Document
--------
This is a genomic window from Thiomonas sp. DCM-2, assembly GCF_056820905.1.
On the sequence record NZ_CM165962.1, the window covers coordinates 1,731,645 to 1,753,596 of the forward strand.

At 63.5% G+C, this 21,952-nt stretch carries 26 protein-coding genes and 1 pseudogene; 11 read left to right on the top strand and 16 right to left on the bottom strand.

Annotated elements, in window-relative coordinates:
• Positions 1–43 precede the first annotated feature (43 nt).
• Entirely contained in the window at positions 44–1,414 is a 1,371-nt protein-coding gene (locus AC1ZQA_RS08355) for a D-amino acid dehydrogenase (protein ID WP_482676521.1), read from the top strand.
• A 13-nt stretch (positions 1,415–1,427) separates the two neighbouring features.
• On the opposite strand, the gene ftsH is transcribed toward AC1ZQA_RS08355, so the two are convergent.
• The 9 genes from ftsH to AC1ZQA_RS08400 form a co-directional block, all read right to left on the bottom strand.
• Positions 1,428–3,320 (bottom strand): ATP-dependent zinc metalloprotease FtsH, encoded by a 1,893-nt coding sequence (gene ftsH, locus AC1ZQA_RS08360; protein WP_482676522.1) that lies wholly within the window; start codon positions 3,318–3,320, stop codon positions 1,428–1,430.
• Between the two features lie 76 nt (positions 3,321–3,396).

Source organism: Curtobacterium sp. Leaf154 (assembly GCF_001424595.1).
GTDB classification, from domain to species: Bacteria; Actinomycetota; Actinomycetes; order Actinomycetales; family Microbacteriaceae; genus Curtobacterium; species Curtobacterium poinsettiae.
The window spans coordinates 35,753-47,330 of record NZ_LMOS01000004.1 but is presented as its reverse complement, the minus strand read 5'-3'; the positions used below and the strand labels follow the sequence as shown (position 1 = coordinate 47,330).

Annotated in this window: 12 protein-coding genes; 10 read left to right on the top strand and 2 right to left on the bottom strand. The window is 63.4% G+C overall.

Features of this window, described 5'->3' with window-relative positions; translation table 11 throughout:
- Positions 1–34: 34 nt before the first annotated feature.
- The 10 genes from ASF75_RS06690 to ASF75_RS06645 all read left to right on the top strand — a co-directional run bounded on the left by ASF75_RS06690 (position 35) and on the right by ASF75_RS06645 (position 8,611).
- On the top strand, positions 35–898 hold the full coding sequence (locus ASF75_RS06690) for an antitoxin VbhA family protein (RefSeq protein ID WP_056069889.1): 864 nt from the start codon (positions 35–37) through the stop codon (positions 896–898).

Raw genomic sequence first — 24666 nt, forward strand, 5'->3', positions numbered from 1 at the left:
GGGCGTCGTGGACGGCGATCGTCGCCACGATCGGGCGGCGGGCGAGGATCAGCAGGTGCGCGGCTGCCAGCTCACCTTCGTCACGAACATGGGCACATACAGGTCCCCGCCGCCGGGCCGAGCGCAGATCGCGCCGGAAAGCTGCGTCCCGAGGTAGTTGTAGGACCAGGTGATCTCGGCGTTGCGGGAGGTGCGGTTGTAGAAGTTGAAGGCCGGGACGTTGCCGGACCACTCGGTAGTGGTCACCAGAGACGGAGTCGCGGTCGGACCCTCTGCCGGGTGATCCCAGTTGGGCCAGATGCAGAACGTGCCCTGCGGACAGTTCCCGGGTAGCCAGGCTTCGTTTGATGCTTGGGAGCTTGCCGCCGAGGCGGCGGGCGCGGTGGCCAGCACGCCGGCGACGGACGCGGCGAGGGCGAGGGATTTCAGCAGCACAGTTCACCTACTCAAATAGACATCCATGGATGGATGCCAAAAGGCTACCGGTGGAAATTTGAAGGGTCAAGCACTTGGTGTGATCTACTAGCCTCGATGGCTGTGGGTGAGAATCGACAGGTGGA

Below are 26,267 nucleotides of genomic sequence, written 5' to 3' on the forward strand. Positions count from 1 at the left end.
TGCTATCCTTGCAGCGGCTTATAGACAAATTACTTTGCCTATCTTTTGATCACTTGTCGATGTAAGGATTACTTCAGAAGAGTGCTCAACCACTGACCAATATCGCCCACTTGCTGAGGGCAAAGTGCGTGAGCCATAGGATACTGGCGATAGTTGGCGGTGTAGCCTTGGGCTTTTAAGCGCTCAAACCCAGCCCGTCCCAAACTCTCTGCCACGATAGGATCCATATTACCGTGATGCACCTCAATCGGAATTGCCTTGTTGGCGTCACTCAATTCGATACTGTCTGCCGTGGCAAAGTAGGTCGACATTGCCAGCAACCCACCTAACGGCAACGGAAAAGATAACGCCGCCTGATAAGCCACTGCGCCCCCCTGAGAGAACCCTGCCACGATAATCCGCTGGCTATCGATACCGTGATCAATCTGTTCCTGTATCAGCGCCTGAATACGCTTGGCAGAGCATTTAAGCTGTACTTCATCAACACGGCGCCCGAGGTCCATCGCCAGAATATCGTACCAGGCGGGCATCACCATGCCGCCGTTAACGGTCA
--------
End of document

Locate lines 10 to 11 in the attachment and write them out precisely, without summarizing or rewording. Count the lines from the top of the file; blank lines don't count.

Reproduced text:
• Positions 1,428–3,320 (bottom strand): ATP-dependent zinc metalloprotease FtsH, encoded by a 1,893-nt coding sequence (gene ftsH, locus AC1ZQA_RS08360; protein WP_482676522.1) that lies wholly within the window; start codon positions 3,318–3,320, stop codon positions 1,428–1,430.
• Between the two features lie 76 nt (positions 3,321–3,396).